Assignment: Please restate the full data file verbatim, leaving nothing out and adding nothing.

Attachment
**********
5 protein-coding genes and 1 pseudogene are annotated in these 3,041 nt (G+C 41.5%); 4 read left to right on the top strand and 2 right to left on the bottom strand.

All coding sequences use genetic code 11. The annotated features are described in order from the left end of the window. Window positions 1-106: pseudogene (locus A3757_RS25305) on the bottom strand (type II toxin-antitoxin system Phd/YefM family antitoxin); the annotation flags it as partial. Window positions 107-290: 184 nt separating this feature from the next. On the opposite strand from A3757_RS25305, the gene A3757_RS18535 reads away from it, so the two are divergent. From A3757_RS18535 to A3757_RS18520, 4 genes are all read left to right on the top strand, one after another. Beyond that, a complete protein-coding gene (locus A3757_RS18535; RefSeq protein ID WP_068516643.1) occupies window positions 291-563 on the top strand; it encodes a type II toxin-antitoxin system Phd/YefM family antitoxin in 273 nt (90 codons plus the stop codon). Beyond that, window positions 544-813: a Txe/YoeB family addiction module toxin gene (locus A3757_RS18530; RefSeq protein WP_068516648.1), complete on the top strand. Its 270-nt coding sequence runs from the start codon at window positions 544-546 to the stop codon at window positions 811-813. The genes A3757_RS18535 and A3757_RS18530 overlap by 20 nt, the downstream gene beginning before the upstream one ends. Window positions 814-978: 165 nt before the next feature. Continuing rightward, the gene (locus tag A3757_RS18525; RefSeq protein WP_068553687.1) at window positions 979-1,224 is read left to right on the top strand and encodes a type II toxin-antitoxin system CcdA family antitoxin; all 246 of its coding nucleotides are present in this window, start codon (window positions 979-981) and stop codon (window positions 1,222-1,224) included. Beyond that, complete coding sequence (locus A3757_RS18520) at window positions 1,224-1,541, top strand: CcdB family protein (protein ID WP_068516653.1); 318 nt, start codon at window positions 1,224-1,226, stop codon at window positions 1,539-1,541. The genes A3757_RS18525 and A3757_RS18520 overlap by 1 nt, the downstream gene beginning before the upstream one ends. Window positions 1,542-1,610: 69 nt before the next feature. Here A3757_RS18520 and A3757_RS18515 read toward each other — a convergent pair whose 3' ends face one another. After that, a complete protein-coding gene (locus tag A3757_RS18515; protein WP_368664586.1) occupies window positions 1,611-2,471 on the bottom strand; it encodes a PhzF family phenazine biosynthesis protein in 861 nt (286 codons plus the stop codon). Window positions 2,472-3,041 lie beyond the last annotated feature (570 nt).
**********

5 protein-coding genes and 1 pseudogene are annotated in these 3,041 nt (G+C 41.5%); 4 read left to right on the top strand and 2 right to left on the bottom strand.

All coding sequences use genetic code 11. The annotated features are described in order from the left end of the window. Window positions 1-106: pseudogene (locus A3757_RS25305) on the bottom strand (type II toxin-antitoxin system Phd/YefM family antitoxin); the annotation flags it as partial. Window positions 107-290: 184 nt separating this feature from the next. On the opposite strand from A3757_RS25305, the gene A3757_RS18535 reads away from it, so the two are divergent. From A3757_RS18535 to A3757_RS18520, 4 genes are all read left to right on the top strand, one after another. Beyond that, a complete protein-coding gene (locus A3757_RS18535; RefSeq protein ID WP_068516643.1) occupies window positions 291-563 on the top strand; it encodes a type II toxin-antitoxin system Phd/YefM family antitoxin in 273 nt (90 codons plus the stop codon). Beyond that, window positions 544-813: a Txe/YoeB family addiction module toxin gene (locus A3757_RS18530; RefSeq protein WP_068516648.1), complete on the top strand. Its 270-nt coding sequence runs from the start codon at window positions 544-546 to the stop codon at window positions 811-813. The genes A3757_RS18535 and A3757_RS18530 overlap by 20 nt, the downstream gene beginning before the upstream one ends. Window positions 814-978: 165 nt before the next feature. Continuing rightward, the gene (locus tag A3757_RS18525; RefSeq protein WP_068553687.1) at window positions 979-1,224 is read left to right on the top strand and encodes a type II toxin-antitoxin system CcdA family antitoxin; all 246 of its coding nucleotides are present in this window, start codon (window positions 979-981) and stop codon (window positions 1,222-1,224) included. Beyond that, complete coding sequence (locus A3757_RS18520) at window positions 1,224-1,541, top strand: CcdB family protein (protein ID WP_068516653.1); 318 nt, start codon at window positions 1,224-1,226, stop codon at window positions 1,539-1,541. The genes A3757_RS18525 and A3757_RS18520 overlap by 1 nt, the downstream gene beginning before the upstream one ends. Window positions 1,542-1,610: 69 nt before the next feature. Here A3757_RS18520 and A3757_RS18515 read toward each other — a convergent pair whose 3' ends face one another. After that, a complete protein-coding gene (locus tag A3757_RS18515; protein WP_368664586.1) occupies window positions 1,611-2,471 on the bottom strand; it encodes a PhzF family phenazine biosynthesis protein in 861 nt (286 codons plus the stop codon). Window positions 2,472-3,041 lie beyond the last annotated feature (570 nt).